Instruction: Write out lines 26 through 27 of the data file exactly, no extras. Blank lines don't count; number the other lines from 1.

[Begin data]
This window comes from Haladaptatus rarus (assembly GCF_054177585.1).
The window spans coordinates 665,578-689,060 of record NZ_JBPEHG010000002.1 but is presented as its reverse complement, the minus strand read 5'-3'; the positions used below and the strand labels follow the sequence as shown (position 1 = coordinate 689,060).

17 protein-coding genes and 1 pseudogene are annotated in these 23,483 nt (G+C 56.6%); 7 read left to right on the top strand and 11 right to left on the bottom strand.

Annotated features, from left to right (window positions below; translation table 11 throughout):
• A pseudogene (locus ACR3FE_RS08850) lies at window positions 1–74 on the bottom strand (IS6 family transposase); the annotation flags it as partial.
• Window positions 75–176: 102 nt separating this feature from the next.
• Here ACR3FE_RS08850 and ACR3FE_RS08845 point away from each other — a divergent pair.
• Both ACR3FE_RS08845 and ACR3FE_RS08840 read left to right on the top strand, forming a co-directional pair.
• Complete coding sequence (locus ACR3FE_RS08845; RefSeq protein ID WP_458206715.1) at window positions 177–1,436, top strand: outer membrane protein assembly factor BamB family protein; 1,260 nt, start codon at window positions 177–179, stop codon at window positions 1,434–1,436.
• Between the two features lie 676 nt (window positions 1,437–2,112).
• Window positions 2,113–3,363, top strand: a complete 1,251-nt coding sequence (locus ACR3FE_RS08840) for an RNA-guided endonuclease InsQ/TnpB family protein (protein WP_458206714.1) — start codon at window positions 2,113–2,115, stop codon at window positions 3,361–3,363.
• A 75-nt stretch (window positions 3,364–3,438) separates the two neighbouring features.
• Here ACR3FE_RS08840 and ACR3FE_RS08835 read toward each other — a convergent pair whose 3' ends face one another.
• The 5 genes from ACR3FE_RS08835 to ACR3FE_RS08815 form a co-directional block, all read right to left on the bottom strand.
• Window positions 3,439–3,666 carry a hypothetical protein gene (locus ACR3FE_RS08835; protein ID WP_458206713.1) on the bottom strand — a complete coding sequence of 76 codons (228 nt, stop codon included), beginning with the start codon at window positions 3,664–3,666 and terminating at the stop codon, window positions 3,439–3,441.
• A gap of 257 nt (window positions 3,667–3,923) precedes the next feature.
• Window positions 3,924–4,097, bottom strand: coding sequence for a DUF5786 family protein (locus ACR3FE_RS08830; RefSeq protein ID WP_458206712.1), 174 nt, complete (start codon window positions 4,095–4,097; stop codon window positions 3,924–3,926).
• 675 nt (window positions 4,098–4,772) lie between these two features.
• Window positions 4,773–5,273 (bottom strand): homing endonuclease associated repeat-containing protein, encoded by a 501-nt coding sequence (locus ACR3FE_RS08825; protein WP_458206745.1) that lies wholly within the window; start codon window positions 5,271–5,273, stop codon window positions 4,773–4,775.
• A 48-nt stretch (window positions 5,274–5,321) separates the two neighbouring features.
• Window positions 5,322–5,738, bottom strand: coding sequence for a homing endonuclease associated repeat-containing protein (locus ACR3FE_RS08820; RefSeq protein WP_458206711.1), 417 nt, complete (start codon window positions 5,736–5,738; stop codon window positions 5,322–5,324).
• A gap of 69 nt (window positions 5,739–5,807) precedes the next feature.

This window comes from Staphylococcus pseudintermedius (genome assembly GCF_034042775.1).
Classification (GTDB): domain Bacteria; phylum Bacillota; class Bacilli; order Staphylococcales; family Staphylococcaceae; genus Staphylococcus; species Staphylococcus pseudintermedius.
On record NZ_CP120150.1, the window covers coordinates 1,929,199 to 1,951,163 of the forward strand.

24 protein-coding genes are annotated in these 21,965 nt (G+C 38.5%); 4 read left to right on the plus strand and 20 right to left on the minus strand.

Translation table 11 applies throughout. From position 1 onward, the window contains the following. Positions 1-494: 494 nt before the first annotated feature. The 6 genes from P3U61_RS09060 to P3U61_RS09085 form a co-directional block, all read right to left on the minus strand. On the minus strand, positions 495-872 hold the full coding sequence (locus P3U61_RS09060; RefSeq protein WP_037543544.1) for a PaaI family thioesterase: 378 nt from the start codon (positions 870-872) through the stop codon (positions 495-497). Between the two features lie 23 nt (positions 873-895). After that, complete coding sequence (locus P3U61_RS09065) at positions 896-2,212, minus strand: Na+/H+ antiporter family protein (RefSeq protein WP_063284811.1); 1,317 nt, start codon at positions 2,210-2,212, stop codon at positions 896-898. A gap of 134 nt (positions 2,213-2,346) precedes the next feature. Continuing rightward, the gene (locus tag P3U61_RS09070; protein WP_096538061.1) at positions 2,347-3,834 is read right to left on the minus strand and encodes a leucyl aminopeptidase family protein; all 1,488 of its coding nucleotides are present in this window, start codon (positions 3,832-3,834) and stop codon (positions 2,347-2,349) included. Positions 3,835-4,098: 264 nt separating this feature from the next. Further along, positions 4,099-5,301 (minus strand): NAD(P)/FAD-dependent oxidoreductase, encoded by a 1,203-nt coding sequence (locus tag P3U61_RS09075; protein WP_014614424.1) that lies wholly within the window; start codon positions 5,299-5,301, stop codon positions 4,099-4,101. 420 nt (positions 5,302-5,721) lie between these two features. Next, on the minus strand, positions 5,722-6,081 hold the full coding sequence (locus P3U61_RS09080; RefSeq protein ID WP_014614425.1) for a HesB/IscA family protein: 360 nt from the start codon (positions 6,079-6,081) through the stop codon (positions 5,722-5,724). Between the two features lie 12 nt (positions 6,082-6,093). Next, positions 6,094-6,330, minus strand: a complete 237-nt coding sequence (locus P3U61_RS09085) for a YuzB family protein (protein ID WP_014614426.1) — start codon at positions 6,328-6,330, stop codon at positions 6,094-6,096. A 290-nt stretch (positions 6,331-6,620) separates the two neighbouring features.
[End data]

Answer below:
24 protein-coding genes are annotated in these 21,965 nt (G+C 38.5%); 4 read left to right on the plus strand and 20 right to left on the minus strand.

Translation table 11 applies throughout. From position 1 onward, the window contains the following. Positions 1-494: 494 nt before the first annotated feature. The 6 genes from P3U61_RS09060 to P3U61_RS09085 form a co-directional block, all read right to left on the minus strand. On the minus strand, positions 495-872 hold the full coding sequence (locus P3U61_RS09060; RefSeq protein WP_037543544.1) for a PaaI family thioesterase: 378 nt from the start codon (positions 870-872) through the stop codon (positions 495-497). Between the two features lie 23 nt (positions 873-895). After that, complete coding sequence (locus P3U61_RS09065) at positions 896-2,212, minus strand: Na+/H+ antiporter family protein (RefSeq protein WP_063284811.1); 1,317 nt, start codon at positions 2,210-2,212, stop codon at positions 896-898. A gap of 134 nt (positions 2,213-2,346) precedes the next feature. Continuing rightward, the gene (locus tag P3U61_RS09070; protein WP_096538061.1) at positions 2,347-3,834 is read right to left on the minus strand and encodes a leucyl aminopeptidase family protein; all 1,488 of its coding nucleotides are present in this window, start codon (positions 3,832-3,834) and stop codon (positions 2,347-2,349) included. Positions 3,835-4,098: 264 nt separating this feature from the next. Further along, positions 4,099-5,301 (minus strand): NAD(P)/FAD-dependent oxidoreductase, encoded by a 1,203-nt coding sequence (locus tag P3U61_RS09075; protein WP_014614424.1) that lies wholly within the window; start codon positions 5,299-5,301, stop codon positions 4,099-4,101. 420 nt (positions 5,302-5,721) lie between these two features. Next, on the minus strand, positions 5,722-6,081 hold the full coding sequence (locus P3U61_RS09080; RefSeq protein ID WP_014614425.1) for a HesB/IscA family protein: 360 nt from the start codon (positions 6,079-6,081) through the stop codon (positions 5,722-5,724). Between the two features lie 12 nt (positions 6,082-6,093). Next, positions 6,094-6,330, minus strand: a complete 237-nt coding sequence (locus P3U61_RS09085) for a YuzB family protein (protein ID WP_014614426.1) — start codon at positions 6,328-6,330, stop codon at positions 6,094-6,096. A 290-nt stretch (positions 6,331-6,620) separates the two neighbouring features.